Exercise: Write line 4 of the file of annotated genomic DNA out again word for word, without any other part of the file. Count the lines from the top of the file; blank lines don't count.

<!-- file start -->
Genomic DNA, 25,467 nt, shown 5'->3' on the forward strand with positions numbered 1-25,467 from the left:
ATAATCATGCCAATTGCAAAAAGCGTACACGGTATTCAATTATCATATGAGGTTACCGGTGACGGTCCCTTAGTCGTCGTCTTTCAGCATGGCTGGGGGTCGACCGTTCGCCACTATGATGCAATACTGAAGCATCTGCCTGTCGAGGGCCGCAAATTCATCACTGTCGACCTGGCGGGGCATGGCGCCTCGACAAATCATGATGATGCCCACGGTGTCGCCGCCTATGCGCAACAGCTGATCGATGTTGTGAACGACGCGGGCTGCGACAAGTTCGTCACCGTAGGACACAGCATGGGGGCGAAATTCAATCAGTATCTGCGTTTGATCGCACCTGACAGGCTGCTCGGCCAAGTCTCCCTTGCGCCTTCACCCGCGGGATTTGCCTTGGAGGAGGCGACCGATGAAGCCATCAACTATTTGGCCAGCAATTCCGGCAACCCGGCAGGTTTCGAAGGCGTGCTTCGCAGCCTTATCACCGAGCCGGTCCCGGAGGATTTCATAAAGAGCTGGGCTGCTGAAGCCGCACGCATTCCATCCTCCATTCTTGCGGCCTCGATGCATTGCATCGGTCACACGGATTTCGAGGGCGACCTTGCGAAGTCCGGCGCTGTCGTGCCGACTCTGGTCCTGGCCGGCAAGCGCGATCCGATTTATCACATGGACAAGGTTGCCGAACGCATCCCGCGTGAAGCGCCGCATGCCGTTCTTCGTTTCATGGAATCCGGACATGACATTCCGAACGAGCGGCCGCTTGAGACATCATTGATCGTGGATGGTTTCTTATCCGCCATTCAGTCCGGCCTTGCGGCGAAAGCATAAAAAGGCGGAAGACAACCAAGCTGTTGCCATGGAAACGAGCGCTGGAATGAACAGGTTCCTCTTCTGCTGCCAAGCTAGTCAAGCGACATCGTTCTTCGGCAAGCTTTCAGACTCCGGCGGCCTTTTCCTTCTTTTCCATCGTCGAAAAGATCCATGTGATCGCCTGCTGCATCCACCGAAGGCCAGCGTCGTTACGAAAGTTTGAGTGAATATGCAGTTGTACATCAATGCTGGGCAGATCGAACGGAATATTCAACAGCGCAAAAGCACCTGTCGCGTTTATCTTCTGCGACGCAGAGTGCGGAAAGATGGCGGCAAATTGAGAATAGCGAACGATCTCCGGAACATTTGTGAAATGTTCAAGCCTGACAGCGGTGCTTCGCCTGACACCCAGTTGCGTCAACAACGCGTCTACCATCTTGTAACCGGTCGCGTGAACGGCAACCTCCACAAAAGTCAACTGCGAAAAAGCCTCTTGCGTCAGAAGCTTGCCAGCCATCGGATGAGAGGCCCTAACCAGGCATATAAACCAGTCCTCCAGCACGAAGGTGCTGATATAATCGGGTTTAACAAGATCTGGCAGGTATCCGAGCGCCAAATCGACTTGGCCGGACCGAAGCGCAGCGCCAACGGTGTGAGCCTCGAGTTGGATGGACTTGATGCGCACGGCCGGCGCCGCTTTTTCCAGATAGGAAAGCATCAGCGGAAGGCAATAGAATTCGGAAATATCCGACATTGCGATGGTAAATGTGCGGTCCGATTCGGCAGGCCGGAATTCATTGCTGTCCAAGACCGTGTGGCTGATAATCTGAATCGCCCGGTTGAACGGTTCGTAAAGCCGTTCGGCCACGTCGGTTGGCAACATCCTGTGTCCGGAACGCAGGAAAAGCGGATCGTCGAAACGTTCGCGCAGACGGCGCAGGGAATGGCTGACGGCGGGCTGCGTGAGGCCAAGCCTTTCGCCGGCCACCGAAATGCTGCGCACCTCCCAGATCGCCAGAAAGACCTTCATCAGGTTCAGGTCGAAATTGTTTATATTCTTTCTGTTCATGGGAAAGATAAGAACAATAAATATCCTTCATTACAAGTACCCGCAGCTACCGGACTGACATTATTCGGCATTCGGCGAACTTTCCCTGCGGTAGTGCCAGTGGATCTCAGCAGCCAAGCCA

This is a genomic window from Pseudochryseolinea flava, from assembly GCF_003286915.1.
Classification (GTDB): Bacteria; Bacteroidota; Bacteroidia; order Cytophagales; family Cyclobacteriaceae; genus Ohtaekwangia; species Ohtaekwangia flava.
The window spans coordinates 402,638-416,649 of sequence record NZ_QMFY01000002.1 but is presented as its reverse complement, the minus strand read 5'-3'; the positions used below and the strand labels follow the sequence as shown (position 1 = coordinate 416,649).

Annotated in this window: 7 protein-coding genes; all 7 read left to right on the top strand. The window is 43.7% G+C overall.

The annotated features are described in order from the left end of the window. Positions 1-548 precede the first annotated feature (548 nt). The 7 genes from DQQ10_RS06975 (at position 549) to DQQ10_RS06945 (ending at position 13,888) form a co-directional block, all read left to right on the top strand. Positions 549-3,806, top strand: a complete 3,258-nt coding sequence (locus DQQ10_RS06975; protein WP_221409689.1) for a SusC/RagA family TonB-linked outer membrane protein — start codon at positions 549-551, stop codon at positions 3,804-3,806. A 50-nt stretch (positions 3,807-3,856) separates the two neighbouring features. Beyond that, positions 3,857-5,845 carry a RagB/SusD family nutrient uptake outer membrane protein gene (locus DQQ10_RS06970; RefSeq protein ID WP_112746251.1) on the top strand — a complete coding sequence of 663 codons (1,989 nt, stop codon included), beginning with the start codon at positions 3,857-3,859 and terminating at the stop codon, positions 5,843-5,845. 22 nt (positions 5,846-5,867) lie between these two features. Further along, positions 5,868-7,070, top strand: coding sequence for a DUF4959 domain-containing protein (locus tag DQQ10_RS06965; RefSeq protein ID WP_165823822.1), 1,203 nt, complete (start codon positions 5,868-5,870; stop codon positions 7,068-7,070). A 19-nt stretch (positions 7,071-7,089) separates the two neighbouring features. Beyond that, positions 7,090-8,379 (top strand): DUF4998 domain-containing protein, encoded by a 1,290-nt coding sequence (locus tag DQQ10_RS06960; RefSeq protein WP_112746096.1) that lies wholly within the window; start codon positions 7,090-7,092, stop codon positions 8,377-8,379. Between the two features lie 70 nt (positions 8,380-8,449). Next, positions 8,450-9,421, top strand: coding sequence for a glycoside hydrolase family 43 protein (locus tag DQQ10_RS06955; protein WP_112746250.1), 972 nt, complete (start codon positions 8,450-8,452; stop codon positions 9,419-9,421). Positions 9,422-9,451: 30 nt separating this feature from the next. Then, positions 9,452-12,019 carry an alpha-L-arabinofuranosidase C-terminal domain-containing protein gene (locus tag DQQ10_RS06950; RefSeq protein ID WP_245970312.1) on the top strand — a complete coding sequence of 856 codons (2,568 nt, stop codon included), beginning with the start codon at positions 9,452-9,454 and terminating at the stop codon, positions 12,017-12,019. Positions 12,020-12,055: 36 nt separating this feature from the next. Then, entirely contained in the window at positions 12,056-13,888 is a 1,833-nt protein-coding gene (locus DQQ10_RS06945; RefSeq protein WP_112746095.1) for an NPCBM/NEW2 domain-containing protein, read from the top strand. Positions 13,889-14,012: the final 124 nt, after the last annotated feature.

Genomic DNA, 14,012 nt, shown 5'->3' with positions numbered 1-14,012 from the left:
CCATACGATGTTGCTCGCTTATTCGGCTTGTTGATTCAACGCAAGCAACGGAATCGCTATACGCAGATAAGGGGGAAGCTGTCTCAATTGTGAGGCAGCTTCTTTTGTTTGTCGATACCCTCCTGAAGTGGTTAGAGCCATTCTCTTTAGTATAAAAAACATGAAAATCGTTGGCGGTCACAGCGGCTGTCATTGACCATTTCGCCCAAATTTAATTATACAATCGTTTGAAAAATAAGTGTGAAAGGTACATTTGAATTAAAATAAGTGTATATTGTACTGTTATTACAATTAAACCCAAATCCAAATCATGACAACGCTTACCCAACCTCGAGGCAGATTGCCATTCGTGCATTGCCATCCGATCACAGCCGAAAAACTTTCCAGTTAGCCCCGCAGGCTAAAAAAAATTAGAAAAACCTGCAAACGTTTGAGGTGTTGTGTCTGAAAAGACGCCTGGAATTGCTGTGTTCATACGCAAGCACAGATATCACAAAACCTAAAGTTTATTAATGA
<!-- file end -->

Classification (GTDB): Bacteria; Bacteroidota; Bacteroidia; order Cytophagales; family Cyclobacteriaceae; genus Ohtaekwangia; species Ohtaekwangia flava.